Friday, August 22, 2008

House of Insects

We have fleas. Or rather, our four cats do (one of which has a skin disease and has barely any hair, so why the fleas?). For years I kept the cats indoors until we adopted Foxy, a semi-feral who took up residence in our garage. The other cats saw this cat going in and out (we COULDN'T keep her in, she wasn't having it) and felt the overwhelming need to join her. So for 3 years my previously indoor cats have been indoor/outdoor cats. Which means flea prevention is a must. Well, until recently, we didn't have the $200/month that Frontline costs, and, well, I didn't remember that there was a such thing as flea collars. Dur.

So now there are fleas everywhere. We are going to have to bomb the house
it's so bad. The first sign was when the baby woke in the morning with mystery bumps all over his arms and legs. Then Collin started complaining that bugs kept jumping on him. Fleas. I keep thinking about the commercial with the one flea multiplying into millions. And the episode of Foster's Home for Imaginary Friends where Eduardo gets fleas.

The instigator

Last night Tim wanted me to go out to the garage and see the engine guard he had put on Honey. As we walked out into the garage, I heard a chirp that sounded suspiciously like that of our friendly neighborhood bats. (The bats like our home. Pest control people can't figure out how they get in, but about twice a year, we get a visitor. The most unfortunate incidence was when I fell asleep on the couch to awake to a bat perched on my shoulder. If you can avoid them, I would recommend staying as far away from rabies shots as you can. They hurt more than they tell you. And there's lots of them). Being the vaccinated one of the bunch, I bravely ventured into the garage, only to find that the culprit was a big, green chirping insect that I had never seen in my life. There was much debate over the identity of said insect and whether it would, in fact, kill us. I was of the camp that the green guy was probably harmless, yet gigantic and strange nonetheless. I deftly removed the insect from our garage using the "put something over it and a piece of cardboard under it" technique and then got to work on the internet to figure out who our nocturnal visitor was. Well, can you believe that I had never seen a katydid up until that point? I guess we have them in Ohio, but they can't be that common, because I was one of these "pick up the log to see the insects scamper" kids. I loved pill bugs and was always poking them to get them to curl up. I have a thing for praying mantis. I felt like I had to go tick "katydid" off of the "insects I have seen in my life" checklist.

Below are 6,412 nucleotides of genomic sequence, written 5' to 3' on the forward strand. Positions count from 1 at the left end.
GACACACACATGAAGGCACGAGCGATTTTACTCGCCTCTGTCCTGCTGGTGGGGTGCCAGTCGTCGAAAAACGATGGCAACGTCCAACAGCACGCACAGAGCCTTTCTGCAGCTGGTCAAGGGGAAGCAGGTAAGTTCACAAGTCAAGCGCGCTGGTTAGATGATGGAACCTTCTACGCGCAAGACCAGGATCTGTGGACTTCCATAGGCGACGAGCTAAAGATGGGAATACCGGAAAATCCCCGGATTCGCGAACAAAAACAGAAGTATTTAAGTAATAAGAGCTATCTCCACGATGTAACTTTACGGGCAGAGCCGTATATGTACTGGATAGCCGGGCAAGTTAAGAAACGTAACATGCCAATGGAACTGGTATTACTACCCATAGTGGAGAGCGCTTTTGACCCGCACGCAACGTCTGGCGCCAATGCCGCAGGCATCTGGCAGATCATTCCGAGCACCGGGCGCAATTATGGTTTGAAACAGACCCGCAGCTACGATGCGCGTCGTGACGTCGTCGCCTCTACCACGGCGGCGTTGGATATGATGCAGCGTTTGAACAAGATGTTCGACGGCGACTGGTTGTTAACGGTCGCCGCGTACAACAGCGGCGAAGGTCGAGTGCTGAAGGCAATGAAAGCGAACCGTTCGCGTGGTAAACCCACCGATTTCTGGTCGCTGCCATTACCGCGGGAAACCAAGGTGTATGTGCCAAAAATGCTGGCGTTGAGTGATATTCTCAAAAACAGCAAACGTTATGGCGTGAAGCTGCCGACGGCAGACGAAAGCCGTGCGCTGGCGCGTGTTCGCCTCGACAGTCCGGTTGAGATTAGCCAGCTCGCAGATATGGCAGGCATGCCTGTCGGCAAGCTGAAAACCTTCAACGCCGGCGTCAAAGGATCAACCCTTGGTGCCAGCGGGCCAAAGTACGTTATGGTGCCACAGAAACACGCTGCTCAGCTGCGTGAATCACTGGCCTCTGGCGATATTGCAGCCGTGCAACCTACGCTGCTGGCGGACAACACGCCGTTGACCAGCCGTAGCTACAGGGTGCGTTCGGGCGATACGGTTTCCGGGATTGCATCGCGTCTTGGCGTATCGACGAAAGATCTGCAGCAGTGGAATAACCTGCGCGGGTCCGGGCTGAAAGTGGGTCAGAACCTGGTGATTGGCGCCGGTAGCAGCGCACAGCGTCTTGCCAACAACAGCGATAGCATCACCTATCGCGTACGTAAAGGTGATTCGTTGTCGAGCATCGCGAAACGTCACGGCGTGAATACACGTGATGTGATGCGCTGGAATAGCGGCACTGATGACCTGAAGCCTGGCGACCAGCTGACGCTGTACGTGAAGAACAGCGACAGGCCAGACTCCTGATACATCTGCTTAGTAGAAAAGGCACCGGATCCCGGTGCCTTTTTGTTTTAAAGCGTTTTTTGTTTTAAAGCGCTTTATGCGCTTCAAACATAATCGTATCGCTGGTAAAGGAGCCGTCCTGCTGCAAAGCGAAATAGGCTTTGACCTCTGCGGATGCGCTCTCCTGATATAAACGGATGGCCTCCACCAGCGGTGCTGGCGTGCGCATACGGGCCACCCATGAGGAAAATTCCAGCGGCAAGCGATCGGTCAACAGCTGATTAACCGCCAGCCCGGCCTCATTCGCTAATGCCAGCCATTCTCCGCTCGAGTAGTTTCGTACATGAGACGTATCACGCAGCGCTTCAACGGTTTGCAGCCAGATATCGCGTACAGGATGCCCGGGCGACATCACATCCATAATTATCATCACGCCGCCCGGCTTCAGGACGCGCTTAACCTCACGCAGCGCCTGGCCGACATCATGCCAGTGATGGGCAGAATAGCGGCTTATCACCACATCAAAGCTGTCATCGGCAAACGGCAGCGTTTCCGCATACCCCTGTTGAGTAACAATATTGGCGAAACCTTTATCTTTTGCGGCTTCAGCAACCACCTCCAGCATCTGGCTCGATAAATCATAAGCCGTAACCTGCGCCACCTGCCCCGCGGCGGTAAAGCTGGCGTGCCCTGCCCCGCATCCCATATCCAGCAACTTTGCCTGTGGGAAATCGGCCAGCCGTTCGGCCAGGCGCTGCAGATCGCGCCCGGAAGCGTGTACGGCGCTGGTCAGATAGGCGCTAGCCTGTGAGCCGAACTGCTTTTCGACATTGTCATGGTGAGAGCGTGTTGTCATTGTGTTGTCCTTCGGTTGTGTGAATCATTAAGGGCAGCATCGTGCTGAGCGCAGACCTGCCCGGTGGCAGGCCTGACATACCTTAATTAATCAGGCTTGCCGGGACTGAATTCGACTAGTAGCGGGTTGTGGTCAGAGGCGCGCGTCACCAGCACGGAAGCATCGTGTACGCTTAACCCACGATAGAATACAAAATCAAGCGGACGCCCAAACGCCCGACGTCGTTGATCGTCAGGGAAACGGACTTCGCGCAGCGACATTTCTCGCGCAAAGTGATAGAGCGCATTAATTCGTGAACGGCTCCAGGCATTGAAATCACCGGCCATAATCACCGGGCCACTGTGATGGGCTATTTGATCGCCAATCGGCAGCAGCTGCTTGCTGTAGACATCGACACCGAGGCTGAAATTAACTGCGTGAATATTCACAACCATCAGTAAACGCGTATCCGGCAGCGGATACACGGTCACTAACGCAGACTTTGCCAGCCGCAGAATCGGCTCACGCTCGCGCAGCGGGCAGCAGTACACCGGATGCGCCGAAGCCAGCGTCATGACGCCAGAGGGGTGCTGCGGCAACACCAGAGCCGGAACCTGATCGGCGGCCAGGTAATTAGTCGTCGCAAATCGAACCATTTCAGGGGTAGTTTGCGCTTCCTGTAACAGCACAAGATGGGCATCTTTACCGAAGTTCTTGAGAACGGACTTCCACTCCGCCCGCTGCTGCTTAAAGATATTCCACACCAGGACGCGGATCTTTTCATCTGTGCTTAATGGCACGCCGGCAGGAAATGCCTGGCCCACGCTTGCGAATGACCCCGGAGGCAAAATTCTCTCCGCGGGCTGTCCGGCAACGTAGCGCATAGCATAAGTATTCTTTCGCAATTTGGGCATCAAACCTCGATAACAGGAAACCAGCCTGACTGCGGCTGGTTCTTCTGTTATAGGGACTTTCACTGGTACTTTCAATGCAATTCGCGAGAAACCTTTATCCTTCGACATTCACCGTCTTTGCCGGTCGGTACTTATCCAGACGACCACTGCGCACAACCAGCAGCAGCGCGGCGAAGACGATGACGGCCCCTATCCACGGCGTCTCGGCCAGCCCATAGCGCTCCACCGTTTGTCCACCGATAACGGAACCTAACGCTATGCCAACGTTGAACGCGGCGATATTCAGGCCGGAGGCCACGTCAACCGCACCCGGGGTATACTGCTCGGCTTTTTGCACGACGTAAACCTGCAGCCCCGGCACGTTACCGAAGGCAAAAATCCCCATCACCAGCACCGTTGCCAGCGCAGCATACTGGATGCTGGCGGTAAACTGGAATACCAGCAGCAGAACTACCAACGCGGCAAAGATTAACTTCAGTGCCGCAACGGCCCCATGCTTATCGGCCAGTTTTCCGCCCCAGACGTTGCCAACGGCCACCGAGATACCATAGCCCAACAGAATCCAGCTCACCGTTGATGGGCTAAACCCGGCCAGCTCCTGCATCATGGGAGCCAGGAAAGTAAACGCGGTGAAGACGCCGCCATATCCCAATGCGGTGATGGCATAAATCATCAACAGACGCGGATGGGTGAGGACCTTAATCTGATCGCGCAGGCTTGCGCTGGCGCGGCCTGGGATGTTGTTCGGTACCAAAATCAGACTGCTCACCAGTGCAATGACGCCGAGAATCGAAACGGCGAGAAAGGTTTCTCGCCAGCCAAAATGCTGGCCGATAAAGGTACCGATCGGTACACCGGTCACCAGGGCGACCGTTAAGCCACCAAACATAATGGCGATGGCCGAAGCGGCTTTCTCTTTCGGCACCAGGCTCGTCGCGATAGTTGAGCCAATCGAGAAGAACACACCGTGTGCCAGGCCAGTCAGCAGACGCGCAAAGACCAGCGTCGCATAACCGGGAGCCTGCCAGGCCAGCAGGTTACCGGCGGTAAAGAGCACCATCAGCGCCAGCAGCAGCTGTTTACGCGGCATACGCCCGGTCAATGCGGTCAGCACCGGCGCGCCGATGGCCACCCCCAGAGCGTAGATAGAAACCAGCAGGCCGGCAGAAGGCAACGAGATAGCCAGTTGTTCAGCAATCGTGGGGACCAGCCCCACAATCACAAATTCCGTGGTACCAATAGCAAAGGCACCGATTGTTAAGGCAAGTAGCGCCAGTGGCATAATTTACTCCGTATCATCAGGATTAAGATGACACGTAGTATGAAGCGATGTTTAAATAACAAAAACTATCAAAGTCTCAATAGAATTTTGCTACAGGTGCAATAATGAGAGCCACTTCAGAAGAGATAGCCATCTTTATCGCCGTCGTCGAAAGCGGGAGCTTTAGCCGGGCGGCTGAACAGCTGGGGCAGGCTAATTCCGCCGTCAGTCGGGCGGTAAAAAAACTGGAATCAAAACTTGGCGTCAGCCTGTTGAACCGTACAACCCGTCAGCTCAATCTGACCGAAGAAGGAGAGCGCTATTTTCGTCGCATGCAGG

Later that evening, my favorite of the insects made a stop in our house. Cicadas look like prehistoric monsters that most surely will disembowel you, but they are gentle giants. I love finding cicada exoskeletons on trees (I was a biology major, which, now that I think about it, makes the fact that I didn't know what a katydid was even more sad). Anyhow, one was hanging out by our porch light and decided to check out the house when I opened the door. Kendall went running and screaming. The cicada gave good chase but finally took up a post behind my great (x4) grandmother's picture. This was my second insect rescue of the evening.


A few years ago, the 7 year cicada breeding cycle hit Ohio. When you drove into wooded areas, hundreds of cicadas would land on your car. It was loud with a capital "L." But it was so cool. When I was a kid, my family and I took a trip to Pipestem State Park in West Virginia. It was the 16 year cycle breeding season for the West Virginia cicadas (like the one above, ours are just black). When you walked outside, they would land on you. My sister had over ten on her at one point. They terrified me then, but when one landed on me and it didn't kill me and it chirped and chirped, I fell in love. Be kind to your neighborhood cicada. What would summer be without that buzzy chirp?

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